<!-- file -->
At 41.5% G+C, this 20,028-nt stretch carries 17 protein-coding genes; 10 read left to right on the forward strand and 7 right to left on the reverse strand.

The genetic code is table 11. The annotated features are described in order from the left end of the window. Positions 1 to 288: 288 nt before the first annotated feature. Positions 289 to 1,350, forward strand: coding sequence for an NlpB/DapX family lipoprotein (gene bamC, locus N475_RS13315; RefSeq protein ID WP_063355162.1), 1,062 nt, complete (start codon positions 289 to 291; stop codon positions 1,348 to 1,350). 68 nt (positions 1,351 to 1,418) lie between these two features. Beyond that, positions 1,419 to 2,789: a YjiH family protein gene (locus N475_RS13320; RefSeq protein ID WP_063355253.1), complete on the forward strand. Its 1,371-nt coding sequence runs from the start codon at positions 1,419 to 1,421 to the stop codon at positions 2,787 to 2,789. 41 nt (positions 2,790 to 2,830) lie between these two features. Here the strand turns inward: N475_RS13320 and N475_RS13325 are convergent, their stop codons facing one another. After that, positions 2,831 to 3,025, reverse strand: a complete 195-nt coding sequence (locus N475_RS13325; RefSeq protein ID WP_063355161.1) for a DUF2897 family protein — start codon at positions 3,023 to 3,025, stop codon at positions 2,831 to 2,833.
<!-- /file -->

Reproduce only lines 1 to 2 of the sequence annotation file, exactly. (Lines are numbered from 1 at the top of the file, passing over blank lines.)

At 41.5% G+C, this 20,028-nt stretch carries 17 protein-coding genes; 10 read left to right on the forward strand and 7 right to left on the reverse strand.

The genetic code is table 11. The annotated features are described in order from the left end of the window. Positions 1 to 288: 288 nt before the first annotated feature. Positions 289 to 1,350, forward strand: coding sequence for an NlpB/DapX family lipoprotein (gene bamC, locus N475_RS13315; RefSeq protein ID WP_063355162.1), 1,062 nt, complete (start codon positions 289 to 291; stop codon positions 1,348 to 1,350). 68 nt (positions 1,351 to 1,418) lie between these two features. Beyond that, positions 1,419 to 2,789: a YjiH family protein gene (locus N475_RS13320; RefSeq protein ID WP_063355253.1), complete on the forward strand. Its 1,371-nt coding sequence runs from the start codon at positions 1,419 to 1,421 to the stop codon at positions 2,787 to 2,789. 41 nt (positions 2,790 to 2,830) lie between these two features. Here the strand turns inward: N475_RS13320 and N475_RS13325 are convergent, their stop codons facing one another. After that, positions 2,831 to 3,025, reverse strand: a complete 195-nt coding sequence (locus N475_RS13325; RefSeq protein ID WP_063355161.1) for a DUF2897 family protein — start codon at positions 3,023 to 3,025, stop codon at positions 2,831 to 2,833.